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Both the technical name and the more meaningful one of the young lovers refuge in the film ‘Moonrise Kingdom’ represent the creative attention to detail that moviegoers have come to expect from a Wes Anderson picture. Anderson collaborated with his fellow filmmaker Roman Coppola in writing the script for âMoonrise Kingdomâ, marking the second time that the two have scripted Andersonâs ideas into the road map of a movie, following âThe Darjeeling Limitedâ (2007). Actor Bob Balaban notes that he was struck by how âWes makes movies according to his own particular sensibilities. His is not just a talented mind; it is an organized and kind one. He makes movies like nobody else, and heâs not trying to do it to be different; heâs doing it because thatâs who he is.â
What is evident to any and all working with Anderson is how precise his directing style is; he knows exactly what he wants, and how he will proceed to get it, before arriving on set each day. This, however, only makes him relish the process even more; he exhibits a sense of pure joy through his direction. Actors and crew alike are invited to share in, and contribute to, his vision. âHe has a firm hand, yet things are very relaxed on the set,â reports Balaban. âActors love him. Heâll let you alone if things are going well; if he has something to talk to you about, heâll be very articulate.â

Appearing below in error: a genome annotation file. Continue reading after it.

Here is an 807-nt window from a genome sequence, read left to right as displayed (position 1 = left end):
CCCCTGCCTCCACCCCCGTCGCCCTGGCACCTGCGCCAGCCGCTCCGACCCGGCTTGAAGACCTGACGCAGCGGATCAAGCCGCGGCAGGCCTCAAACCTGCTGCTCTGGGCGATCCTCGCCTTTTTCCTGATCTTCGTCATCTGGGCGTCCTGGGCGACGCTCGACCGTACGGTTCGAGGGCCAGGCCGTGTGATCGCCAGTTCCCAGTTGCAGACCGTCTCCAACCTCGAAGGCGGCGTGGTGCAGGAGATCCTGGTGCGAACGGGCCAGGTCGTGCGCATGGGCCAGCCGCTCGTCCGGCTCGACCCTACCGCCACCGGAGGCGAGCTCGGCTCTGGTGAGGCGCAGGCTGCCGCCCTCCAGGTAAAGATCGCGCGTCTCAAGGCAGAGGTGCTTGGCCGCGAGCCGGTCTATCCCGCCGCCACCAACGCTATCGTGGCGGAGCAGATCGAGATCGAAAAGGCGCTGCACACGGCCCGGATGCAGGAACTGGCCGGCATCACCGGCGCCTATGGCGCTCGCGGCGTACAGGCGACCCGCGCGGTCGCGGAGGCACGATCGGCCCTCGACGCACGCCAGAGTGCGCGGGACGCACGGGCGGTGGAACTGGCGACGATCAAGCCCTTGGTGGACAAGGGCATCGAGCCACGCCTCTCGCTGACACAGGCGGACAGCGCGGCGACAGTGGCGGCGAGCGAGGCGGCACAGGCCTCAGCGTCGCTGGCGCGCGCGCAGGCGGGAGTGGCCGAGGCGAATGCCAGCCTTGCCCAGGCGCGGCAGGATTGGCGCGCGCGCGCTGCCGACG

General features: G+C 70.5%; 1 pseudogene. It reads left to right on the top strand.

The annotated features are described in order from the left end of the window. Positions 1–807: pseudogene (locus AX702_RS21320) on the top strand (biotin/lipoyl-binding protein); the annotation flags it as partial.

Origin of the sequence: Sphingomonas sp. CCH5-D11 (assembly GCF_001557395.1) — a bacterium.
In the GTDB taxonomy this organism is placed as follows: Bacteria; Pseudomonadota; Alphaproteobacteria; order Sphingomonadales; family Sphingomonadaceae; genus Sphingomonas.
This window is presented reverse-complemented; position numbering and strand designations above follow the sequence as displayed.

âAs a writer, a producer, and the director, Wes is involved in every element of the film, from clothing design to casting,â adds producer Jeremy Dawson. âAll of it contributes to the world that he wants to create.â
Andersonâs enthusiasm spreads to cast and artisans, many of whom will collaborate with him on more than one project. As one such returnee, Dawson notes, âHe wants the movie to be an adventure for all the people involved in making it, whether itâs getting on a train in India or traveling on a boat in the Mediterranean. Making this movie definitely lived up to that tradition. âHe is always trying to evolve as a director, trying new things and learning from his experiences on previous movies.â
âWes cares about the process,â says set decorator Kris Moran. âBut he also cares about everybody around him, about the on-set environment; it brings out the best in you. When youâre making a movie, thatâs a creative place you want to be in.â Even when calling for multiple takes to get a scene exactly the way heâs envisioned it, Anderson remains calm and wonât press to âmake the day.â This would serve him particularly well on âMoonrise Kingdomâ since key members of the cast, and most of the extras, were children. âWes deals with children so well â in much the same way that Steven Spielberg does. Heâs encouraging to them,â observes Balaban. Anderson was able to relate to the youngsters in part because his films combine a grown-up seriousness with pure make-believe; âMoonrise Kingdomâ directly accesses childrenâs worlds of secrets and the convergence of magical moments one associates with youthful summers.
âWes had this concept for some time,â reveals Coppola. âHe had the world and the characters and this feeling, and we spent some time together discussing it. We discovered a banter, and a manner of inquiry, between the two of us that seemed to gel and unlock all these ideas. After we had engaged in that dialogue, the writing process happened very quickly. Itâs always mysterious how that all happens. âMy role in writing was to draw out some of the ideas and to help define them. When you have a sounding board, it helps unlock things. That was sort of my main function; sounding board, shaper, editor.â